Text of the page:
Intermittent Fasting

Written by Ashley Fitzgerald & Emily Fultz, MS, RDN

Intermittent fasting is alternatively cycling between periods of fasting and eating. Typically people do this overnight and rather than eating breakfast when they first wake up, they wait until late morning or early afternoon to break their fast. This type of intermittent fasting is called time-restricted fasting with the goal being to fast for around 8 to 12 hours per day, with some people fasting for as much as 16 hours (1).

Weight Loss

The initial theory behind intermittent fasting is to restrict the window for eating so less calories are consumed, potentially leading to weight loss. For some people it helps prevent mindless eating at night as well as prevents overeating when they’re not really hungry. For others – it causes increased hunger, leading to over consumption at the time they break the fast. However, the research in this area is limited and more studies are needed to understand the effects of intermittent fasting, especially in the long-term (1).

What we do know is that studies have been pretty consistent with the findings that the combination of physical activity and a well balanced diet are optimal for weight loss. Many of us know that a nutritious meal pattern consists of fruits, vegetables, whole grains, healthy fats, and high-quality lean proteins. People who follow this way of eating may find it easier to control their body weight without skipping meals and/or strictly counting calories (2).

Per science: “Most importantly, the best diet is a diet that people can comply with for a long period of time without significant weight regain, so whatever facilitates this effort is greatly appreciable (2).”

If diet culture is confusing you, then READ THAT AGAIN

Athletic Performance

There is also currently limited research on intermittent fasting for athletic performance. Most of the studies reported have been on fasting during Ramadan, where food is not consumed between dawn and dusk for a month. This study from 2007 found that after fasting during Ramadan, professional soccer players noticed their performance in speed, agility, dribbling speed, and endurance all declined. In 2011 a similar study was carried out, and 24% of the athletes reported that their performance was affected, 29.3% of the athletes reported that the quality of their training was affected, and 66.6% of the athletes complained of fatigue. Another more recent study from 2017 found similar results that the speed of sprinters declined after fasting. Although these studies all found performance was affected in some way, other studies have found no change in athletic performance (at least in the short term).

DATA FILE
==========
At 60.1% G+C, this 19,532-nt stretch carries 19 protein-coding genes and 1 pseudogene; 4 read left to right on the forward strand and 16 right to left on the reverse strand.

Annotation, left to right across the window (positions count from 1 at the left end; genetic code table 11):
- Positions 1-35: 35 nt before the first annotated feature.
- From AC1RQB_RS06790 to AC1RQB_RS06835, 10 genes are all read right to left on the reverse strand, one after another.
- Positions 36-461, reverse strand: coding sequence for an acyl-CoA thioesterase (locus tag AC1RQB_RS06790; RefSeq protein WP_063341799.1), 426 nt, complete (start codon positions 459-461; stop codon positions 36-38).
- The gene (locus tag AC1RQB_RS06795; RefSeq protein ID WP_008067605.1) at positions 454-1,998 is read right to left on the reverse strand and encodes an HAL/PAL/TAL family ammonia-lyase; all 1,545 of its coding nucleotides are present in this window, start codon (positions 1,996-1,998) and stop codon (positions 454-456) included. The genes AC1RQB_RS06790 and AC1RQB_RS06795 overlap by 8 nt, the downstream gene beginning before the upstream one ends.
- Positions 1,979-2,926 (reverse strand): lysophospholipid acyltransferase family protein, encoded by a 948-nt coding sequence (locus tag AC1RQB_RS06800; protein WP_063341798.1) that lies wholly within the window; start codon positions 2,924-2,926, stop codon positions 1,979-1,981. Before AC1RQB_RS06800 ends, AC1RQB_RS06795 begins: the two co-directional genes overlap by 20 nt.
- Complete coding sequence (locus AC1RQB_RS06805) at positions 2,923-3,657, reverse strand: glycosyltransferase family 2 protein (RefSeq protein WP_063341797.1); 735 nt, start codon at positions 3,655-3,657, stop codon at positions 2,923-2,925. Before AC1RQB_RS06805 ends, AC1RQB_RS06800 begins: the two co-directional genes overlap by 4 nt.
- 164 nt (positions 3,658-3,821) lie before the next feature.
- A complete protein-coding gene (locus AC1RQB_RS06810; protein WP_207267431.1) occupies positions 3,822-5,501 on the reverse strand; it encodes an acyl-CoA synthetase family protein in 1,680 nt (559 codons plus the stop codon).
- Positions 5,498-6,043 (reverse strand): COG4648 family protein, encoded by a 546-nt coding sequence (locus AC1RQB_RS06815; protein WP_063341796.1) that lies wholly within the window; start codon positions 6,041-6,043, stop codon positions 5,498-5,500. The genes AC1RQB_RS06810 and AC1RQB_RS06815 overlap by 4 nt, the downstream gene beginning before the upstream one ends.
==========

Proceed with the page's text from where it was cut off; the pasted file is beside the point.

The American College of Sports Medicine mentions how important the type, amount, and timing of nutrients are to not only maintain adequate health but also maximize training outcomes and recovery time (3). This means that even when fasting, it is important to meet normal energy and nutrient requirements for exercise. If you are able to do so, your performance may not be affected. However, everyone is different.

If you do decide to try intermittent fasting, just remember it does not mean you can eat anything you want during those designated hours. You still need to ensure you are getting all the important nutrients and therefore should consume a variety of nutrient-dense foods like fruits, vegetables, legumes, whole grains, lean meats, and nuts and seeds.       

If Anything – Take Away This

Today’s diet culture might make you feel otherwise, but intermittent fasting is not for everyone. It may not be for you if you:

  • Are getting dizzy or weak during workouts
  • Have decreased energy
  • See a decline in your performance
  • Find yourself so hungry that you overeat during your eating window
  • Struggle to consume enough calories for your body’s needs.
  • Have diabetes, are a woman who is pregnant or breast-feeding, or an individual with a history of eating disorders or disordered eating (1)

If you have ever tried intermittent fasting before, we would love to know how its worked for you. Let us know in the comments!


  1. Gordon B. What is Intermittent Fasting? Academy of Nutrition and Dietetics. Published May 7, 2019. Accessed October 24, 2019.
  2. Koliaki, C., Spinos, T., Spinou, Μ., Brinia, Μ. E., Mitsopoulou, D., & Katsilambros, N. (2018). Defining the Optimal Dietary Approach for Safe, Effective and Sustainable Weight Loss in Overweight and Obese Adults. Healthcare (Basel, Switzerland)6(3), 73. doi:10.3390/healthcare60300.73
  3. Thomas DT, Erdman KA, Burke LM. Nutrition and Athletic Performance. Med Sci Sports Exerc. 2016;48(3):543-68. doi: 10.1249/MSS.0000000000000852.

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